Are you a first-time buyer? There are specific mortgages specially for you!!
Surprisingly, you may not have to be buying your first ever home to be classed as a First Time Buyer (FTB). Different lenders have slightly different rules on this but as a guide, if you haven’t owned a property in the last three years then you could be classed as an FTB for mortgage purposes.
So, perhaps you have been saving hard for a few years to get a deposit together, your next step will be to see how much you can borrow then you will have a good idea of the properties that you may be able to afford.
There are two benefits to having a larger deposit; obviously you can afford a more expensive property but another advantage is that the percentage that you need to borrow (known as Loan to Value% or LTV%) will be lower allowing you to access better (cheaper) mortgage products.
Before you start to view properties it’s a really good idea to get an “Agreement in Principle” (AIP) from a mortgage lender to get an idea of how much they are likely to lend. When we approach a lender on your behalf we will provide them with your income and expenditure figures so that they can assess your affordability, each lender has their own method of calculation, so part of our job is to find the best deal available based on your personal circumstances.
Having passed their affordability check your chosen lender will search your Credit History to ensure you are a good risk. This is why we may ask to see a recent copy of your credit report before we approach a lender (Credit Report Links). There are two types of searches soft or hard, this refers to the record or footprint that the search leaves on your credit file, a soft search leaves no record and has no effect on your credit score while a hard search can be seen by other searchers and can affect your credit score so we recommend only one or maximum two AIPs.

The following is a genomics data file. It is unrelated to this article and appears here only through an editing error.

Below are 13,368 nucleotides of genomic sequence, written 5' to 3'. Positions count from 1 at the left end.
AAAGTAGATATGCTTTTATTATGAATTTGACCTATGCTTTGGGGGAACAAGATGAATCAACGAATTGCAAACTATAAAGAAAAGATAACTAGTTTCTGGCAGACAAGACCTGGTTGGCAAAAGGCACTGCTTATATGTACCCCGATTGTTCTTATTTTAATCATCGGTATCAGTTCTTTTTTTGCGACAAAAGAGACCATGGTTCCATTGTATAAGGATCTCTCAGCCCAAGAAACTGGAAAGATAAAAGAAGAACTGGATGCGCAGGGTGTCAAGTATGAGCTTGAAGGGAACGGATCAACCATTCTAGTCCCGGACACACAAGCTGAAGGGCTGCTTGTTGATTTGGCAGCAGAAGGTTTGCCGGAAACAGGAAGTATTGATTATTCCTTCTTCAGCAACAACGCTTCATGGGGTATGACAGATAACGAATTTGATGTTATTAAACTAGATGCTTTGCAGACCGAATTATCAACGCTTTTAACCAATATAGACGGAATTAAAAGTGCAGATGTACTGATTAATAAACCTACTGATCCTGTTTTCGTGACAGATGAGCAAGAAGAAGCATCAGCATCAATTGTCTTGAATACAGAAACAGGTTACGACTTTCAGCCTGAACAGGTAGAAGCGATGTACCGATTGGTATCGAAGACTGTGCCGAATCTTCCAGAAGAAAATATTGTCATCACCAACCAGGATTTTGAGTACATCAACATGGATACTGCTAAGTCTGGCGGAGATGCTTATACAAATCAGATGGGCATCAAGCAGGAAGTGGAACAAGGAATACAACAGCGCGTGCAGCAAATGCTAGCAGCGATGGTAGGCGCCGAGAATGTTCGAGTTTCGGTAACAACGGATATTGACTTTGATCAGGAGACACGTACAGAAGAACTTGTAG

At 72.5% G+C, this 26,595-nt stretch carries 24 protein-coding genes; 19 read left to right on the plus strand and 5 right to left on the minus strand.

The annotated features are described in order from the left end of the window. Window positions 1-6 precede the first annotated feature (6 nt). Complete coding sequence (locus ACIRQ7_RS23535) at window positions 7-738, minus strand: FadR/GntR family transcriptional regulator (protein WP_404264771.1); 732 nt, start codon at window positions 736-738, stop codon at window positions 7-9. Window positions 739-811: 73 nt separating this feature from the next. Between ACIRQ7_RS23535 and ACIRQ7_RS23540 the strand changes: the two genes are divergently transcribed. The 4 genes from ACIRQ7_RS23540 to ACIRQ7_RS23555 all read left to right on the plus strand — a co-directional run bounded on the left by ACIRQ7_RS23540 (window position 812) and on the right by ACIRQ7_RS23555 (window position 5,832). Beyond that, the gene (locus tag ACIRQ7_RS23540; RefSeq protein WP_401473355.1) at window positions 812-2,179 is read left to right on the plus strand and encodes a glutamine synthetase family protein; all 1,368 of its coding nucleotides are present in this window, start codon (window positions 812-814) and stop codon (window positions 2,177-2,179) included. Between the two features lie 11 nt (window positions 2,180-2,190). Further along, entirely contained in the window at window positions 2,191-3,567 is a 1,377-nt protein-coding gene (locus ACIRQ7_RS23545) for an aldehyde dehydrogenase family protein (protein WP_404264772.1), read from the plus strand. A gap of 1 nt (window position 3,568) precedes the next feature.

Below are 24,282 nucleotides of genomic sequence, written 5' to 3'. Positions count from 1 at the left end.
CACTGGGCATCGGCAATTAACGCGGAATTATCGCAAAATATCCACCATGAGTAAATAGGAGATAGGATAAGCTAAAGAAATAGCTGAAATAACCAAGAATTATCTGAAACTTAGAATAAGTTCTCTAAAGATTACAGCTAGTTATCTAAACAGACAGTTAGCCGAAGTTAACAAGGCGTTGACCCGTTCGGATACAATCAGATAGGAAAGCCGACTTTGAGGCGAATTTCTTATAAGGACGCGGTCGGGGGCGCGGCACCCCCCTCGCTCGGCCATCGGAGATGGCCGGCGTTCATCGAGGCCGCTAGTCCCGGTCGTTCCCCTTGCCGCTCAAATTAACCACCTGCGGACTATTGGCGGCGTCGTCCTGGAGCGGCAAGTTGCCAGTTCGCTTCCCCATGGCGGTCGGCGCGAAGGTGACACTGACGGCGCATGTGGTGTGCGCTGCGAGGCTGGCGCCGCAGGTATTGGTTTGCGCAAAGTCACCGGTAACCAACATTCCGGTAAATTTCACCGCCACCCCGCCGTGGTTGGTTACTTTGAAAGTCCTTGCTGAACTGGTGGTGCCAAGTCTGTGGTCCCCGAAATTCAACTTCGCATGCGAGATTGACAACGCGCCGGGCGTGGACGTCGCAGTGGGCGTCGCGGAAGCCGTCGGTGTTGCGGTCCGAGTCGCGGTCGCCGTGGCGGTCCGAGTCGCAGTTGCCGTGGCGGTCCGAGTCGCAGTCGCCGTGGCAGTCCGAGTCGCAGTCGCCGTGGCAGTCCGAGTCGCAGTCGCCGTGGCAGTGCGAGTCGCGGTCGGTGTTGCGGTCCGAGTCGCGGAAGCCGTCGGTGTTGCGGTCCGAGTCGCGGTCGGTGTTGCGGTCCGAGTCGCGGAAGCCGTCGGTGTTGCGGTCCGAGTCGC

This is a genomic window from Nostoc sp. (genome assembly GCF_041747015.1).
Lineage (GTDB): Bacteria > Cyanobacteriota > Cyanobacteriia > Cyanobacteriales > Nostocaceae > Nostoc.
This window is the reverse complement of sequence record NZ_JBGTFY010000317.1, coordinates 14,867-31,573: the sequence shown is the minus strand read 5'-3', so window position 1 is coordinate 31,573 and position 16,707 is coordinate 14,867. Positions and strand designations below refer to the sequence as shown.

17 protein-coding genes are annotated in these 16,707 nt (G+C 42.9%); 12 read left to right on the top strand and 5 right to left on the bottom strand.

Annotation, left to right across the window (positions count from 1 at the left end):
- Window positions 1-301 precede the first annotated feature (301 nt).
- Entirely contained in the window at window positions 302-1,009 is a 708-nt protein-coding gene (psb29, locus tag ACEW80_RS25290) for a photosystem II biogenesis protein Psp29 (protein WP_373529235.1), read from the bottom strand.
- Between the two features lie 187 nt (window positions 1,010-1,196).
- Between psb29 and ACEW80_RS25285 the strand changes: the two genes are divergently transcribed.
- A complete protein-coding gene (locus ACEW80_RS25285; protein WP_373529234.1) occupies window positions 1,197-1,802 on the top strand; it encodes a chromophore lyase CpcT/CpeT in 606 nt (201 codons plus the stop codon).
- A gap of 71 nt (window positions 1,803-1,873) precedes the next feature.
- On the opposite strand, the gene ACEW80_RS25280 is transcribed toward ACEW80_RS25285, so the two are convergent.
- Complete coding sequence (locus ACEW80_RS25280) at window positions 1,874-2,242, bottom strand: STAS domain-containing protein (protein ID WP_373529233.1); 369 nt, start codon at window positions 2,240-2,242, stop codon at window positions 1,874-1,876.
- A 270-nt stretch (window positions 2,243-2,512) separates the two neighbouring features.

There are several ways to make it easier for yourself to buy your first property.
- Buy with your partner or friend on a Joint Mortgage
If the amount you can get on a mortgage plus your deposit isn’t enough to get you the property that you want, you may be able to buy a home with someone else – either a partner, friend or family member. They could add to your deposit and by combining incomes, you could take out a larger mortgage and get a property together.
A joint mortgage could mean that own equal parts of the property – joint tenants – or you might each own a share of the home – tenants in common – in this case the shares need not be equal for instance if one of you puts in a much larger deposit.
I would recommend that you each obtain legal advice before taking out a joint mortgage so you all agree on what happens to the property should one of you decide you want to sell or leave.
- Help to Buy
If you have a deposit of at least 5%, you may be able to use a government scheme called the “Help to Buy equity scheme.”
With a Help to Buy: Equity Loan the Government lends you up to 20% of the cost of your newly built home, so you’ll only need a 5% cash deposit and a 75% mortgage to make up the rest. You won’t be charged interest on this loan for the first 5 years just a £1 per month fee. After 5 years you will be charged 1.75% and this increases each year.
You can find the Government Help to Buy site here: – Help to Buy
There is also a Help to Buy ISA available through a number of banks and building societies. This is designed for first-time buyers. Depending on how much you pay into your ISA, you could get a savings top up of between £400 and £3,000.
You can find the full guide to Help to Buy ISA here: – Help to Buy ISA